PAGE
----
What do I do after it’s done blooming?
This is the million-dollar question for many people. Follow these steps to keep your plant happy after bloom.
1. Cut off that finished flower spike, snipping close to the base of the leaves. This won’t hurt the plant and will allow it to direct more energy into growth.
2. If your plant is on a mantel or tabletop, move it to a better location with dappled or indirect sunlight, no cold breezes, and preferably some humidity.
3. Repot the plant. Gently pull it out of the potting medium, removing any dirt or sphagnum moss from the roots (photo above), then repot using a special orchid-growing medium. These mixes usually contain big chunky elements such as pine bark nuggets, charcoal, and clay pellets. Such materials provide surfaces for roots to grab onto and help facilitate effortless and complete drainage.
Once you’ve repotted your orchid, you should start to see new roots and leaves emerge as the plant enters another growing cycle. During the warm months, you can help it along with some controlled-release fertilizer pellets and a regular watering program. Come fall when the temperatures start to drop, expose your moth orchid to relatively colder temperatures outside for a few nights, even as low as 50°F. If you’ve done everything right, the cold will trigger your plant to bloom, and you’ll be rewarded with one of the most gratifying sights in orchid cultivation: a new flower spike poking up between the leaves.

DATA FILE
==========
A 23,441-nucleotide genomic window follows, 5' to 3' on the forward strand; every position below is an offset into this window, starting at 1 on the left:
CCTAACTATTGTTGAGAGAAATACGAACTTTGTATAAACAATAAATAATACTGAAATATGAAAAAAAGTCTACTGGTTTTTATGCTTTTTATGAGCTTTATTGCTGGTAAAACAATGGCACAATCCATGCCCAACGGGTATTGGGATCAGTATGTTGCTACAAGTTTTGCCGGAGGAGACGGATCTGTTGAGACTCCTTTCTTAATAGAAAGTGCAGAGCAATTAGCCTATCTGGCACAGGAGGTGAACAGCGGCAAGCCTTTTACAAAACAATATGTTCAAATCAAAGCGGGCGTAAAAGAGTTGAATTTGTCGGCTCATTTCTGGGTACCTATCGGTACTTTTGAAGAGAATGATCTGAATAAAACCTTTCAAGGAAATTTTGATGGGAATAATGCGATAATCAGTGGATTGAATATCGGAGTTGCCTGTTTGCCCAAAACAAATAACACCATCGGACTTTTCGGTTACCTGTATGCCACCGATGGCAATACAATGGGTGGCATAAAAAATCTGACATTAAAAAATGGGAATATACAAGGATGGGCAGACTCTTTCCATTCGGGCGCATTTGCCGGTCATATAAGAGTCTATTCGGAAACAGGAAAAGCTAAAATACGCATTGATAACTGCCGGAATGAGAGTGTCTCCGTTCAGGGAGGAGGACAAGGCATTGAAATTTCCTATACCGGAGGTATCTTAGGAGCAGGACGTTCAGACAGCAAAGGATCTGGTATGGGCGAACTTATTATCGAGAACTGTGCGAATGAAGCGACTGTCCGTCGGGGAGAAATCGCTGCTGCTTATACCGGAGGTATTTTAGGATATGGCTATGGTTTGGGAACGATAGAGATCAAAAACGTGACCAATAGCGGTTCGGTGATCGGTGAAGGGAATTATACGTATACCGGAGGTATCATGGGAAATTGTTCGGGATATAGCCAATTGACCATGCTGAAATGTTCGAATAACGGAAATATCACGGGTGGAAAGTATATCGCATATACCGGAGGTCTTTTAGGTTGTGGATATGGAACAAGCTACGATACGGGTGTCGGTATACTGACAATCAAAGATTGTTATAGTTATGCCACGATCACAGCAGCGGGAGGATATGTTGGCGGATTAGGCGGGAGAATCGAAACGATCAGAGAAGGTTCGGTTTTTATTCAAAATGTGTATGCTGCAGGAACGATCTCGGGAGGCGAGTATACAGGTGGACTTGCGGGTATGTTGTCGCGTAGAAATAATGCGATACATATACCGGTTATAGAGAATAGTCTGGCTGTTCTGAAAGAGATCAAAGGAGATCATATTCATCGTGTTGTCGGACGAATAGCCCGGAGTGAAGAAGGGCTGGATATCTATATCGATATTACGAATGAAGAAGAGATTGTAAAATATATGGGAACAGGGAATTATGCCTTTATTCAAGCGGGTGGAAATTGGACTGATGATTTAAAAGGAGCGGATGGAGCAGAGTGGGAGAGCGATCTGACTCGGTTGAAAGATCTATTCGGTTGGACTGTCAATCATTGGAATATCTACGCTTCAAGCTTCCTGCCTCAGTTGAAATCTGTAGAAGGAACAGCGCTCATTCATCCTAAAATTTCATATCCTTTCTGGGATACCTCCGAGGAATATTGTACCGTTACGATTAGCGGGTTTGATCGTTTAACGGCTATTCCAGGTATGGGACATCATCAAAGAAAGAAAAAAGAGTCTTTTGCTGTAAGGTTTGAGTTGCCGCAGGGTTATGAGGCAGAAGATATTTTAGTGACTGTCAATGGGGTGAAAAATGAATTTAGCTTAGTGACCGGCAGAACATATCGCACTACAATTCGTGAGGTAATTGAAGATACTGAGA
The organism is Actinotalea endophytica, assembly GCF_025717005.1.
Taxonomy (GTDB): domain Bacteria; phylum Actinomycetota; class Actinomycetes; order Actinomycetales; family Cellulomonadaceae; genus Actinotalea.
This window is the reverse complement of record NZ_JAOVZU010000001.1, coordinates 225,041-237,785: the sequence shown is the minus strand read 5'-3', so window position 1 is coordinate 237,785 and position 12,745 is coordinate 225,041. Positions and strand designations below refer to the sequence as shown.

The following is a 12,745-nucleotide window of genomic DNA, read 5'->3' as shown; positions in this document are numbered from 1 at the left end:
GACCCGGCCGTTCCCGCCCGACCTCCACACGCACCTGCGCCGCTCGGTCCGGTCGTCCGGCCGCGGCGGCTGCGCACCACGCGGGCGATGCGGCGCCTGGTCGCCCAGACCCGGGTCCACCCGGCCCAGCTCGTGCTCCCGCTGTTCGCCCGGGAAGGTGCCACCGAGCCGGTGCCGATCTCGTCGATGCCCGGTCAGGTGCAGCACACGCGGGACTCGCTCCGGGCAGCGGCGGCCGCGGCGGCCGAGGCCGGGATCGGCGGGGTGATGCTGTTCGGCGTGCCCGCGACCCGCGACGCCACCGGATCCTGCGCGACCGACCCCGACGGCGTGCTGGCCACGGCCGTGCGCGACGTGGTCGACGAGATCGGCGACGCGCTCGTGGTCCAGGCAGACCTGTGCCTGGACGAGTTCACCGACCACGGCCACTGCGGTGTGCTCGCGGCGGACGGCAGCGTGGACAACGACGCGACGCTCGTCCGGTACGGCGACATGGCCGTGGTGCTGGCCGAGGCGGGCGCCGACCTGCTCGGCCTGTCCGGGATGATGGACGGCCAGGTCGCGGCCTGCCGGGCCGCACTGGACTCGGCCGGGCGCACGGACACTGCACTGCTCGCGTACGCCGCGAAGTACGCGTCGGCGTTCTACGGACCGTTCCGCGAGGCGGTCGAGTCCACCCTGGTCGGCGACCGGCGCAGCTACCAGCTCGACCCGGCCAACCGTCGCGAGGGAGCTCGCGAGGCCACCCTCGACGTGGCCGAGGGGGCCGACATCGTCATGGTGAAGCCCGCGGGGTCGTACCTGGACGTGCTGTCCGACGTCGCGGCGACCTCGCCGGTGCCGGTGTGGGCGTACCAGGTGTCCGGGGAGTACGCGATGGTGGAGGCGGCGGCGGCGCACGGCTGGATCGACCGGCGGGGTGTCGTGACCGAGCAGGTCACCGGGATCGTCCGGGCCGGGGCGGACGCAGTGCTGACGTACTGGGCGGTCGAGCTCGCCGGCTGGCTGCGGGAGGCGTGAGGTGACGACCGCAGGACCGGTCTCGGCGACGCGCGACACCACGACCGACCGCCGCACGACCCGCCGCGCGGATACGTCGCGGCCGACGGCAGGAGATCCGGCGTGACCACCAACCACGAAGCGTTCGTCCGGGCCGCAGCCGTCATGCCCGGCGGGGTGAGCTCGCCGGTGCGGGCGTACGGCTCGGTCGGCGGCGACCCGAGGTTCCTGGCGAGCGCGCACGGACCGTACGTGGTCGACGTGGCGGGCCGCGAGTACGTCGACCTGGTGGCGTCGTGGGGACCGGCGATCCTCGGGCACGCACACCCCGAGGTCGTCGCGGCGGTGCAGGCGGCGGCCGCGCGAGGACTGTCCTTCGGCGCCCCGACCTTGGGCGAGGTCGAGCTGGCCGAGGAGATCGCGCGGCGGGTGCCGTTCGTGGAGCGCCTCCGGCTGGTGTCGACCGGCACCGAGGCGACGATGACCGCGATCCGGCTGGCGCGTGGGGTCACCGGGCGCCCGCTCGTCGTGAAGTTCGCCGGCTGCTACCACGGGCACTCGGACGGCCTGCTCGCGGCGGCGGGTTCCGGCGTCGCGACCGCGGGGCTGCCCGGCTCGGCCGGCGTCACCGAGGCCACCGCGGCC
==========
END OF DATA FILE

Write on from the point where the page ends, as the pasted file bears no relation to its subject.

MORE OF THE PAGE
While moth orchids are always found in flower at stores, if you grow them year-round at home, then they will naturally start blooming in fall and last several months, sometimes persisting into winter. For this to happen, though, you’ll need to treat them right.
How to deal with common problems
Most of the cultural problems orchids suffer from in the short term are related to excess water on the roots, which can cause rot. Healthy roots are green when wet and silver when dry. Dead or dying roots are brown or black. When you repot your orchid, you should be able to trim off dead roots (photo, right). However, once a critical mass of roots has died and lost the silvery paperlike covering, it’s unlikely you can save the plant.
Pests that affect indoor moth orchids include scale, whiteflies, mealybugs, and thrips. The first step in avoiding pest damage is to look for bugs, webs, droppings, or discoloration. If you notice a pest, identify what it is and then develop a treatment plan. Be aware that some common insecticides may damage your orchid, so always choose something organic like insecticidal soap or horticultural oil. In many cases, a strong jet of water during your weekly watering is enough to blast away pests.
Jon VanZile is a Master Gardener living in South Florida. He is the author of Houseplants for a Healthy Home: 50 Indoor Plants to Help You Breathe Better, Sleep Better, and Feel Better All Year Round.